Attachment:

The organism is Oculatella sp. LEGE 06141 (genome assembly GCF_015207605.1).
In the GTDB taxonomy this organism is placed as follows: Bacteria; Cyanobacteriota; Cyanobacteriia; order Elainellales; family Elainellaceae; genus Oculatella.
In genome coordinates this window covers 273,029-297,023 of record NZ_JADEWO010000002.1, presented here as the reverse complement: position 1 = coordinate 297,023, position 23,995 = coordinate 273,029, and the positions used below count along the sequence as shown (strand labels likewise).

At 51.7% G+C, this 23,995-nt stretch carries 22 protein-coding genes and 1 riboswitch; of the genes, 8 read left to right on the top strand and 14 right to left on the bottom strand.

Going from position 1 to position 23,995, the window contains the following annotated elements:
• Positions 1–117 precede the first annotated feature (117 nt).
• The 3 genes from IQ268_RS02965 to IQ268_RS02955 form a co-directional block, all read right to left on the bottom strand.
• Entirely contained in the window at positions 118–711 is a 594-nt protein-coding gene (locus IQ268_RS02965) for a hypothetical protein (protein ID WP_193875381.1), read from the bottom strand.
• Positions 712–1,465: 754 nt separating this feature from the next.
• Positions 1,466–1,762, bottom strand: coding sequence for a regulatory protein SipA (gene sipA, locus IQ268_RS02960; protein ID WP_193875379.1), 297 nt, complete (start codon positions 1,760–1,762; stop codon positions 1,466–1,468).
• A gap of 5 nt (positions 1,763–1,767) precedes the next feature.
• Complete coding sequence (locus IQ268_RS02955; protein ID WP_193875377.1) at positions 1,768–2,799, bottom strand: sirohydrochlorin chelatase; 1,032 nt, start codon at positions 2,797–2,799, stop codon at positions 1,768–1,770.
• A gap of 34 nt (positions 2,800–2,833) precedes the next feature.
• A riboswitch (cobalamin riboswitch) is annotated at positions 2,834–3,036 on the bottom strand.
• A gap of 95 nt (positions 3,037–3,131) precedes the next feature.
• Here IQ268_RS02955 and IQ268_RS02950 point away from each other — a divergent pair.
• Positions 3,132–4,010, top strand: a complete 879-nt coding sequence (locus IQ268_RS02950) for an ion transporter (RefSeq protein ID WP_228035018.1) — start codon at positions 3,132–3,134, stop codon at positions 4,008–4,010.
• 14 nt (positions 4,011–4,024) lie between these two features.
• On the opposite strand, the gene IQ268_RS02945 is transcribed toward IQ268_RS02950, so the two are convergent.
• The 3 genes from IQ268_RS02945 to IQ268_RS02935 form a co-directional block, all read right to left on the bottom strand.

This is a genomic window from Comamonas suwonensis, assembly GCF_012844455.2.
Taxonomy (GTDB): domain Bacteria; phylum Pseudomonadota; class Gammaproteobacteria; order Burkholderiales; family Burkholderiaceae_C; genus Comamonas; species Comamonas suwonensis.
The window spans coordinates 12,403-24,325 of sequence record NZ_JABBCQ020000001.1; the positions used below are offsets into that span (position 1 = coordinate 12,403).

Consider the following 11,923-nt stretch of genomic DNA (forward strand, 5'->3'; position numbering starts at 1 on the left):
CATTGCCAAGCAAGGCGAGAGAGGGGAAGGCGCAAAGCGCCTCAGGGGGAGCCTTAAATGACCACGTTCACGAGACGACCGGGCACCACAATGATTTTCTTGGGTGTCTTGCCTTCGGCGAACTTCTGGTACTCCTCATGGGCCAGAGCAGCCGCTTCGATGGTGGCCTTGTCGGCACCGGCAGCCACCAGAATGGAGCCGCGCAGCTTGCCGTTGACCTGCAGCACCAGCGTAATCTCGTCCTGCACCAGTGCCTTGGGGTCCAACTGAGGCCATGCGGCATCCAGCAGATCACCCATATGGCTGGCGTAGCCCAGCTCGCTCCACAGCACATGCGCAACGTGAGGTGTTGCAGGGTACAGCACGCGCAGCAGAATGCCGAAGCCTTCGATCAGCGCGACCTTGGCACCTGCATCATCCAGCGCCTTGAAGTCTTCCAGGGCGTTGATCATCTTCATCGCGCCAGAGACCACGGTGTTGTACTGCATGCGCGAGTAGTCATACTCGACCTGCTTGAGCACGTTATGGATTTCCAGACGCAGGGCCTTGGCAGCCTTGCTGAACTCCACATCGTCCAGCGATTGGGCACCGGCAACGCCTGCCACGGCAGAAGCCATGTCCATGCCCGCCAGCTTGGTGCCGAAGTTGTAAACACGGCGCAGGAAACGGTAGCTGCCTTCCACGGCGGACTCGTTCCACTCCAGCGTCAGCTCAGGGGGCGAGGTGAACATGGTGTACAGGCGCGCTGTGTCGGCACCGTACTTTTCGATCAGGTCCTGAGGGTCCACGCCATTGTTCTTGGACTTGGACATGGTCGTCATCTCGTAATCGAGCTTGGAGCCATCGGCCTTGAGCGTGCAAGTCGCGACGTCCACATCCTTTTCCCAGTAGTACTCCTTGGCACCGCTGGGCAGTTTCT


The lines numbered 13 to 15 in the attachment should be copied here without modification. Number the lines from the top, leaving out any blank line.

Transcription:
• A gap of 34 nt (positions 2,800–2,833) precedes the next feature.
• A riboswitch (cobalamin riboswitch) is annotated at positions 2,834–3,036 on the bottom strand.
• A gap of 95 nt (positions 3,037–3,131) precedes the next feature.